I've liked 1.6 Band since a friend made me a a really crappy quality mixtape with them on it about ten years ago. Originally these guys broke up in 1993, but got back together to play some shows and release this 7". It came out back in 2010 but this was the first time I've gotten my hands on some physical copies. Most bands that break up and get back together fifteen or twenty years later can't pull off the same energy or style as they did in their youth. Not 1.6 Band. These guys pick up right where they left off, pumping out 4 more solid math rock fused hardcore songs. The lyrics are quickly shot out at you in a completely non aggressive yell-talk. I would suggest them for anyone who likes Quicksand, Daughters, Fugazi or Serotonin. You can find used copies of their 1992 self titled full length all over the place for like six dollars, I suggest you pick that up too.
Odonis Odonis Hollandaze CD
This Toronto-based band is the newest project from former Ten Kens guitarist Dean Tzenos. They play the kind of booming garage/noise-punk that echoes like it was recorded in an airplane hangar. Though its lo-fi aesthetic should please fans of the “shitgaze” craze (Psychedelic Horseshit, Eat Skull, earlier Wavves, etc.,) it sounds like the main influence is 1980s stuff like Big Black, The Jesus Lizard, and Swans. Structurally, tracks like “White Flag Riot” share screeching guitars and repeating drum-blasts synonymous with that era. Other less-distorted tracks like “Seedgazer” and “Ledged Up” stay faithful to the style as well, because the lo-fi really does sound analog and natural for capturing a certain era. I can’t leave out the other genre that unmistakably takes center-stage: surf-rock. In an interview with exclaim.ca, Tzenos said that that’s the genre his dad chose to teach him when he first started playing guitar. The resulting sonic ruckus sounds great for catching a wave at an industrial park’s beachfront.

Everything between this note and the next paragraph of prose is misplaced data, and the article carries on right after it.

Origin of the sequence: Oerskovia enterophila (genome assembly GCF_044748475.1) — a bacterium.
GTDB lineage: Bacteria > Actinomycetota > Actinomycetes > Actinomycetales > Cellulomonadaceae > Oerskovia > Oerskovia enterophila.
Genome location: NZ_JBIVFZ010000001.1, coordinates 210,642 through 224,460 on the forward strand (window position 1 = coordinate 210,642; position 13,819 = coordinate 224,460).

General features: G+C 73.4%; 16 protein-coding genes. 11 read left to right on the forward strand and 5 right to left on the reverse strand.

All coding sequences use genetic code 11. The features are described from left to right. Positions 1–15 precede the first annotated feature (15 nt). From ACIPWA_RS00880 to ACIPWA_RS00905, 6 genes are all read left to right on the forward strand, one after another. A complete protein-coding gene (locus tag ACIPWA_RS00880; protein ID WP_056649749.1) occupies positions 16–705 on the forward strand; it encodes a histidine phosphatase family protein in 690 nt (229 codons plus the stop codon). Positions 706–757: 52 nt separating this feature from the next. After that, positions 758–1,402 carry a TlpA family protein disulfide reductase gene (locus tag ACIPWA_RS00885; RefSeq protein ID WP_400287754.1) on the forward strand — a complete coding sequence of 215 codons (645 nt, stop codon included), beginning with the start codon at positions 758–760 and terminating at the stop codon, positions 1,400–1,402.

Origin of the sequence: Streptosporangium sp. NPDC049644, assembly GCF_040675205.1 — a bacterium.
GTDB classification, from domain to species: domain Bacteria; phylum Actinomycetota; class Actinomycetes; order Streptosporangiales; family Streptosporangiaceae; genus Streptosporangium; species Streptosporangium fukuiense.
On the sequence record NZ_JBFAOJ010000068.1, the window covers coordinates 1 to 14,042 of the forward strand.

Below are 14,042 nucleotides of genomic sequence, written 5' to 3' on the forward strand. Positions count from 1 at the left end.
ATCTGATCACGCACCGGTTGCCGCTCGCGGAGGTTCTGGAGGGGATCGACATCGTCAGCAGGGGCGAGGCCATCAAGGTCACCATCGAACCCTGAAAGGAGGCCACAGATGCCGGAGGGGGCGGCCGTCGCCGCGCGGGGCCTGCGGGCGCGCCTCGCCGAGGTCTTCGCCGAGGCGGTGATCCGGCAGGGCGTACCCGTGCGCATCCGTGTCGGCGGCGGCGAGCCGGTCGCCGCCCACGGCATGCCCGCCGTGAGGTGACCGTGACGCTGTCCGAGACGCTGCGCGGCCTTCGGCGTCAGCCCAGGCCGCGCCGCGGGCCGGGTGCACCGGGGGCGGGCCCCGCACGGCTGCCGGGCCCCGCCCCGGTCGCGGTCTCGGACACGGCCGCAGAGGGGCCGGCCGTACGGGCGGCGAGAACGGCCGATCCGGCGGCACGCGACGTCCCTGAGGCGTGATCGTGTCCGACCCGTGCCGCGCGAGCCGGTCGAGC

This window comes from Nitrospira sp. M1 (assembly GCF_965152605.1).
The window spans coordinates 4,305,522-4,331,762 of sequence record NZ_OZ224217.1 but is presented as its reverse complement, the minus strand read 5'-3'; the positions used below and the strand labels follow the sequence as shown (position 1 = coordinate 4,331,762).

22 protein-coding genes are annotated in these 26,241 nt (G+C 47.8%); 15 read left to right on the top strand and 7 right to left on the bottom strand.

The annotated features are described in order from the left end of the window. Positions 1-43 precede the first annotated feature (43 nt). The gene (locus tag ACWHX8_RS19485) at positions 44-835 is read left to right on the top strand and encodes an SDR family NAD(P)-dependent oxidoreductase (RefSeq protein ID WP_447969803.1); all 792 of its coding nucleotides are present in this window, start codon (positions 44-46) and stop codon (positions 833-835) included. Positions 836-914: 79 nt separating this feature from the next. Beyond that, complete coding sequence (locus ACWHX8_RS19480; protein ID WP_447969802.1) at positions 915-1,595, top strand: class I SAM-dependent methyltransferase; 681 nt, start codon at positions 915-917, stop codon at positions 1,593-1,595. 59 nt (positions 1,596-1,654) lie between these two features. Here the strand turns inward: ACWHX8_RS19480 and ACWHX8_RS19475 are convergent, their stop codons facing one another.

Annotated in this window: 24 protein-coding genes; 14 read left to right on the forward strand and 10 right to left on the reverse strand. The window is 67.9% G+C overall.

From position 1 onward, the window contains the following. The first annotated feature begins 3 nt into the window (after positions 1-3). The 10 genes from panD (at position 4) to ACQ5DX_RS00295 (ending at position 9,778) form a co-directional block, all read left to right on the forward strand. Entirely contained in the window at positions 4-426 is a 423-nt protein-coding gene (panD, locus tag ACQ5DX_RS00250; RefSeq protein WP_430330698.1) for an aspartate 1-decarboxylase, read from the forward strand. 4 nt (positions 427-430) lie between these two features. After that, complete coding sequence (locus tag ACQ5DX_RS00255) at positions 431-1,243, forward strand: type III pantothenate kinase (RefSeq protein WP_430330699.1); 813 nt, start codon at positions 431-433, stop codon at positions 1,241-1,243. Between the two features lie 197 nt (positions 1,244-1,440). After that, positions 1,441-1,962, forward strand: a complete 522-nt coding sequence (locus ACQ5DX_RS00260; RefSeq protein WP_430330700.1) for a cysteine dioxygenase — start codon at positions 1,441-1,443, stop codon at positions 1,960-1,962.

Sharps Injury / Disheveled 12"
Rhythmic noise holds a warm spot in my gut. When it hits me right it sends signals to my nerves that are electric. The first time I heard "Denogginizer" from Converter was one of those moments and the first time I heard whatever the first thing I heard from Winterkalte (and a few subsequent times) was like that. Protectors of Bass might have had the same effect. Since that time I have been dulled to it and crave more than that same formula (not that those were formulaic, but many others patterned themselves after them... you get it.). Sharps Injury (Keef Baker) throws a wrench in the formula by slowing it down a bit, adding a layer of ambience/introspection and (dare I say) song structure (moments when the ambience float into the further background and other pieces of the song find prominence are nice, but when the transition to the next part of the song kicks in and then disappears that is ultimately the most satisfying). These aren't dance floor fillers like "Denogginizer," but it's been 12 years since I first heard that and I really don't want that in a new track. Hit me, let me get up and then hit me a few more times. Disheveled (Greg Van Eck of Prometheus Burning) picks right up on the B-side and adds the nice nostalgic element of a treated vocal sample ("The mask is slipping." I don't know where it's from, but it's always been part of the charm to figure that out.). To be blunt, this side is really enjoyable on a more base level than the A side. It's more akin to what came to be refered to as Power Noize than to what was originally called rhythmic noise. It's pretty silly to keep splitting hairs about that though. It's good and I enjoy the industrial aesthetic and the machine like qualities with the vocal samples. Play it loud for maximum damaging effect.